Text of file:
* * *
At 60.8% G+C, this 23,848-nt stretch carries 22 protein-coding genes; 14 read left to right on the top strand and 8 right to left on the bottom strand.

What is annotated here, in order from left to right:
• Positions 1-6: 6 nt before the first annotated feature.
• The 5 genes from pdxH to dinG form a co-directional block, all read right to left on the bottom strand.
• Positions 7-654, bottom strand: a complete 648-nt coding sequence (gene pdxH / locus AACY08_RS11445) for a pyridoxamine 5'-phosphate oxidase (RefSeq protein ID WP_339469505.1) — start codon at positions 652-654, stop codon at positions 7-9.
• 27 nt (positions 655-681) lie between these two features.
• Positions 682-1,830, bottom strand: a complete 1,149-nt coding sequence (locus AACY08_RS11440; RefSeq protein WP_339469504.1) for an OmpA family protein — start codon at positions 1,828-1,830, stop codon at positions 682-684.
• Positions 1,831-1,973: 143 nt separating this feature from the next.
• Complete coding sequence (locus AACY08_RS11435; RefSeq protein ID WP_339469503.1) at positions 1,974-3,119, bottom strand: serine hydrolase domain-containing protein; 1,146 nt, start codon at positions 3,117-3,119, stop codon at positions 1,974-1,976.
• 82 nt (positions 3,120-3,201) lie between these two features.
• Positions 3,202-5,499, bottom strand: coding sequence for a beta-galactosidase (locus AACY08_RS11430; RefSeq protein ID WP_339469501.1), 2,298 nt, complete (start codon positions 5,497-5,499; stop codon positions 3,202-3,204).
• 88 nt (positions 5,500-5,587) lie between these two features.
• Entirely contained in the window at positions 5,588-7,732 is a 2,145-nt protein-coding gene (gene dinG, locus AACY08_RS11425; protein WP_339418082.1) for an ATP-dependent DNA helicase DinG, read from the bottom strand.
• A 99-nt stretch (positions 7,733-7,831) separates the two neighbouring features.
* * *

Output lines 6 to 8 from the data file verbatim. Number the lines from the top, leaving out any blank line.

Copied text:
• 27 nt (positions 655-681) lie between these two features.
• Positions 682-1,830, bottom strand: a complete 1,149-nt coding sequence (locus AACY08_RS11440; RefSeq protein WP_339469504.1) for an OmpA family protein — start codon at positions 1,828-1,830, stop codon at positions 682-684.
• Positions 1,831-1,973: 143 nt separating this feature from the next.